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what is this word, 'darwinism'?

There's a discussion going on over at Open Parachute around the word 'Darwinism'. I want to talk about this word here because it's one that's often used in a pejorative sort of way by folks who don't agree with the concept of evolution. In this context, 'Darwinism' is equated with evolution in a negative sort of way (often accompanied by the claim that 'Darwinism' denies the existence of god).

This made-up word, 'Darwinism', is often used to suggest that the whole of evolutionary biology stands or falls on the work and writings of Charles Darwin. This just isn't so, & suggests a complete lack of knowledge of how biology has moved on since the late 1800s. (Or perhaps a wilful disregard of all that...) It also suggests that the users don't really have a good idea of how science operates. More than once I've seen it said that because Darwin repudiated his own theory on his deathbed, this means that evolution's wrong.

Well, duh. I say that on two counts, one more important than the other. For starters (less important in the scientific sense, but it still matters if you go for historical accuracy) - the idea that Darwin repudiated the concept of evolution is incorrect. wrong, untrue. And two - even if that canard were true, it doesn't matter. Nothing changes. For the last 150 years scientists have been testing the theory of evolution. They've developed that theory, expanded it, enhanced it, but there are no data that suggest it to be wrong. Believe me, if those data exist, they'd be published. As EO Wilson has said, there's a Nobel prize waiting for the person who can demonstrate that evolution is not the best explanation for life's diversity. (I recommend reading Wilson's essay in its entirety - it will amply repay taking the time to do so.) To quote Wilson:

[B]iologists, particularly those statured by the peer review and publication of substantial personal research on the subject in leading journals of science, are unanimous in concluding that evolution is a fact. The evidence they and thousands of others have adduced over 150 years falls together in intricate and interlocking detail. The multitudinous examples range from the small changes in DNA sequences observed as they occur in real time to finely graded sequences within larger evolutionary changes in the fossil record. Further, on the basis of comparably firm evidence, natural selection grows ever stronger as the prevailing explanation of evolution.

What about the claim that 'Darwinism' denies the existence of God?

Well, no, evolution doesn't do that either. Nor did Charles Darwin, on anything more than a personal level. He joined the crew of the Beagle believing in creationism in some form. What he learned on the voyage, & the concepts he began to develop, led him to the theory of evolution by means of natural selection. He later came to describe himself as agnostic, following the death of his beloved daughter Annie (possibly from tuberculosis). Certainly he never suggested that evolution in some way meant that there was no god.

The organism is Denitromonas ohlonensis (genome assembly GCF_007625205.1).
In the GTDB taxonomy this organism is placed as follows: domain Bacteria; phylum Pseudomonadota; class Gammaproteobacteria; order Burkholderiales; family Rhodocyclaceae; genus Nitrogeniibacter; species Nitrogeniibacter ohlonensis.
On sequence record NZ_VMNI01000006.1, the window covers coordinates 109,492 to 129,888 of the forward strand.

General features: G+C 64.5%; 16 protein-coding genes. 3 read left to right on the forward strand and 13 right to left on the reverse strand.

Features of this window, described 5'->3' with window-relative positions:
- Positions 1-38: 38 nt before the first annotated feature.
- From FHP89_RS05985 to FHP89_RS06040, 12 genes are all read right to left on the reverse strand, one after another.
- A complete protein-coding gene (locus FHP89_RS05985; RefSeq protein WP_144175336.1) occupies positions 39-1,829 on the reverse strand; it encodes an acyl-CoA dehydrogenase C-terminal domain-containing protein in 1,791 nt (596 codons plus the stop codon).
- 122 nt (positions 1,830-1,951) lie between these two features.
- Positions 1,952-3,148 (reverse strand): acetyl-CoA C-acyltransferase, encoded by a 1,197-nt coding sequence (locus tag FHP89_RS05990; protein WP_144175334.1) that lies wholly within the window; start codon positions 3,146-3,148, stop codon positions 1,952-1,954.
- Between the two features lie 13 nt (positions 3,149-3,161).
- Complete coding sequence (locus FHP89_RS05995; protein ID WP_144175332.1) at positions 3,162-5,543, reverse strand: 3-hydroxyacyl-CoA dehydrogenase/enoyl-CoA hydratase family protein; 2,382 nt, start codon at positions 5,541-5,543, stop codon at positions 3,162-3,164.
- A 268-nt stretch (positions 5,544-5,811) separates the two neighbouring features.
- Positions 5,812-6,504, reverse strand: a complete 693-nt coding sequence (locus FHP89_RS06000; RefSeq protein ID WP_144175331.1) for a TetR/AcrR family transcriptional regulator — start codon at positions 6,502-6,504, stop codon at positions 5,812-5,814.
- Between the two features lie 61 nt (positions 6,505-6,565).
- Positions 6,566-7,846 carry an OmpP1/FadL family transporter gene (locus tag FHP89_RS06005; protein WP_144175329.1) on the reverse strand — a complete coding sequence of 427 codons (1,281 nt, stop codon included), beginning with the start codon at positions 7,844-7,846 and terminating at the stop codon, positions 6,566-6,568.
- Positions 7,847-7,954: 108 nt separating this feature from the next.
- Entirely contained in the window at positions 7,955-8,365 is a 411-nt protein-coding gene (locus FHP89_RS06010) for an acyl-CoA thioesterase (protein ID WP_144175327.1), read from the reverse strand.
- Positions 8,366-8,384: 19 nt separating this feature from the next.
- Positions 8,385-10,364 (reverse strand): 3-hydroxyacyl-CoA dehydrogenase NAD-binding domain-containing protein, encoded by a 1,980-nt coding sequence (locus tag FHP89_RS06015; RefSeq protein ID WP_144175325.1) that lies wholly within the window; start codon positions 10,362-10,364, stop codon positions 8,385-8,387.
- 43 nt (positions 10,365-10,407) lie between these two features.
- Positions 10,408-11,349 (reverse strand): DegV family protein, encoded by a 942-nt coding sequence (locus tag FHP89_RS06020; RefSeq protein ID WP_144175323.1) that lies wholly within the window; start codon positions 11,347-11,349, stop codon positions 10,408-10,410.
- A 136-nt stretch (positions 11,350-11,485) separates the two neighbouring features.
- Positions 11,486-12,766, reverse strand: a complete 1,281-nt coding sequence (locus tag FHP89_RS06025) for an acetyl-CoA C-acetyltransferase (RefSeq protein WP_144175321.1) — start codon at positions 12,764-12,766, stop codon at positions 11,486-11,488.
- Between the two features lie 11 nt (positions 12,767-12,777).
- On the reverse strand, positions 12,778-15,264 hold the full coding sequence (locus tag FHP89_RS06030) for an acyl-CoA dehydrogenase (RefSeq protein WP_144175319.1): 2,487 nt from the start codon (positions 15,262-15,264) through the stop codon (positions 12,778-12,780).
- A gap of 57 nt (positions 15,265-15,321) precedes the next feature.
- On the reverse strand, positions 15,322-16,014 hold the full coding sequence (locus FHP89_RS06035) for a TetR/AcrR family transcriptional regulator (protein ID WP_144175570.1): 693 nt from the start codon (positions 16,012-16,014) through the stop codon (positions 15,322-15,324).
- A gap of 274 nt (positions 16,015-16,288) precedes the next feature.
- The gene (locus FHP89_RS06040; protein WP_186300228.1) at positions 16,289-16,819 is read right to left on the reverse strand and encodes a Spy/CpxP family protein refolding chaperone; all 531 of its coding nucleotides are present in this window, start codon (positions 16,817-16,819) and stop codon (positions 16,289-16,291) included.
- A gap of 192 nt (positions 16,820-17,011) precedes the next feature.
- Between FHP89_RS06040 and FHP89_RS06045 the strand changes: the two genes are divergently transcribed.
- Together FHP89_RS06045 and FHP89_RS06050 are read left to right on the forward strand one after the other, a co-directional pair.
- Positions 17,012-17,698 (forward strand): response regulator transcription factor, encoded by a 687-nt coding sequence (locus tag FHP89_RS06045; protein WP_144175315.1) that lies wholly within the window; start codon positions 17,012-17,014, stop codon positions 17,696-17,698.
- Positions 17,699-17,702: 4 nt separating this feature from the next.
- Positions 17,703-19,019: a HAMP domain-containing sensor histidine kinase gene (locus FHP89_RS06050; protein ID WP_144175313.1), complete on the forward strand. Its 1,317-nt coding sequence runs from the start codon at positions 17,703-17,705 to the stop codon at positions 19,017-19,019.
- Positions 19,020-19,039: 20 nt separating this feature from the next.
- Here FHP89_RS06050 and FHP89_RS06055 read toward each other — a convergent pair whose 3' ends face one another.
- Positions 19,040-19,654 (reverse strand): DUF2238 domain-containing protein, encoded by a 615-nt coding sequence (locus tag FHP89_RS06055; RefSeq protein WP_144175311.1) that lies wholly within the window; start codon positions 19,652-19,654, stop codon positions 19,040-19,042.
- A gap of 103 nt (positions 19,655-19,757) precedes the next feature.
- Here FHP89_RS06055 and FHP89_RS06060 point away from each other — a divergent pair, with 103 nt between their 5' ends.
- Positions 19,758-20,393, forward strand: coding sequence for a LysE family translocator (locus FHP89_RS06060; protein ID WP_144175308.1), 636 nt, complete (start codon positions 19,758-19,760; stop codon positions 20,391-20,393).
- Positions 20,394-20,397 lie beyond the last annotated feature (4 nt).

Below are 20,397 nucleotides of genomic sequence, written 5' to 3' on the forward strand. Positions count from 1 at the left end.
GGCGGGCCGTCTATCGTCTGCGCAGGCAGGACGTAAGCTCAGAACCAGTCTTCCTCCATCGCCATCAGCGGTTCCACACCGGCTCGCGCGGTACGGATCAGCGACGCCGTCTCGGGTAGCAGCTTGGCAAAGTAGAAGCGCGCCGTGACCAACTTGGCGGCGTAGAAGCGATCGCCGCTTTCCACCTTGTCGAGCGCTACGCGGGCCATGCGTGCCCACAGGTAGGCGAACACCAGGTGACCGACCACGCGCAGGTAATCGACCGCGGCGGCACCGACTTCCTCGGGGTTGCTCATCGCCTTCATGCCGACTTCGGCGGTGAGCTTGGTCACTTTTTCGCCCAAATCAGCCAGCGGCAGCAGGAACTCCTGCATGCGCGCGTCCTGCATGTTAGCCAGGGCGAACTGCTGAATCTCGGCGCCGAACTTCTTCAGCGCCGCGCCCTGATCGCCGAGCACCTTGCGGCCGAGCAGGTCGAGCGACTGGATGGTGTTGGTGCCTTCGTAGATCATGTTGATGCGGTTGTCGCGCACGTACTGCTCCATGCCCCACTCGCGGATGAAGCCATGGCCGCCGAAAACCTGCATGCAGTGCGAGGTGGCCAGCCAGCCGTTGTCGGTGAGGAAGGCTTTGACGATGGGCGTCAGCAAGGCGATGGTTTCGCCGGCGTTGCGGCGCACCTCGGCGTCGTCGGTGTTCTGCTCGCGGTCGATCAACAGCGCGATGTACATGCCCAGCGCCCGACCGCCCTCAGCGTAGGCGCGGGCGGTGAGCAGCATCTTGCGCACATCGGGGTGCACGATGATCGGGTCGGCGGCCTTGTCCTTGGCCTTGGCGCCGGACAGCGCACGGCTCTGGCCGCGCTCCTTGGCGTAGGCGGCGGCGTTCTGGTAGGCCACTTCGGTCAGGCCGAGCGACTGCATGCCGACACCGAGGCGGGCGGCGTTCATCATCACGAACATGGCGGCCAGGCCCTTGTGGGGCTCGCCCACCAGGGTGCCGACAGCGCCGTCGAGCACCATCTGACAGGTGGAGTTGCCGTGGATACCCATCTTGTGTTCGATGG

Nor can it. Evolution, & in fact all of science, deals with how the world works. Scientists make observations, ask those all-important "I wonder why..." & "what would happen if..." questions, generate hypotheses, collect data, & may develop theories that explain those data & observations. But the existence (or otherwise) of a god, any god, is a matter for personal faith. A god must be a supernatural entity, & as I've said before, science doesn't deal with the supernatural. We don't have the tools for that. Yes, you can point at prominent evolutionary biologists who are also atheists, & who take a very firm line indeed on the existence of a god. Richard Dawkins springs to mind. But there are also prominent evolutionary biologists who profess a strong religious faith: Francis Collins & Kenneth Miller are two that I can think of. To me, this divergence of views/beliefs/personal codes of ethics simply says again that science doesn't deal with things beyond the natural world.

'Darwinism' - a word that we really can do without.

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8 Comments

Yes, I don't like the word much either. I'm always a bit bemused that Dawkins is so happy using it, given the accusations flung at him so often that he has a quasi-religious attitude to evolution. Stephen Jay Gould used it, but in the very specific sense of evolution by strict natural selection, as opposed to other mechanisms. So it is a word that has valid uses, even if it tends to be abused, and it does have an honorable pedigree, having been coined by Alfred Russel Wallace.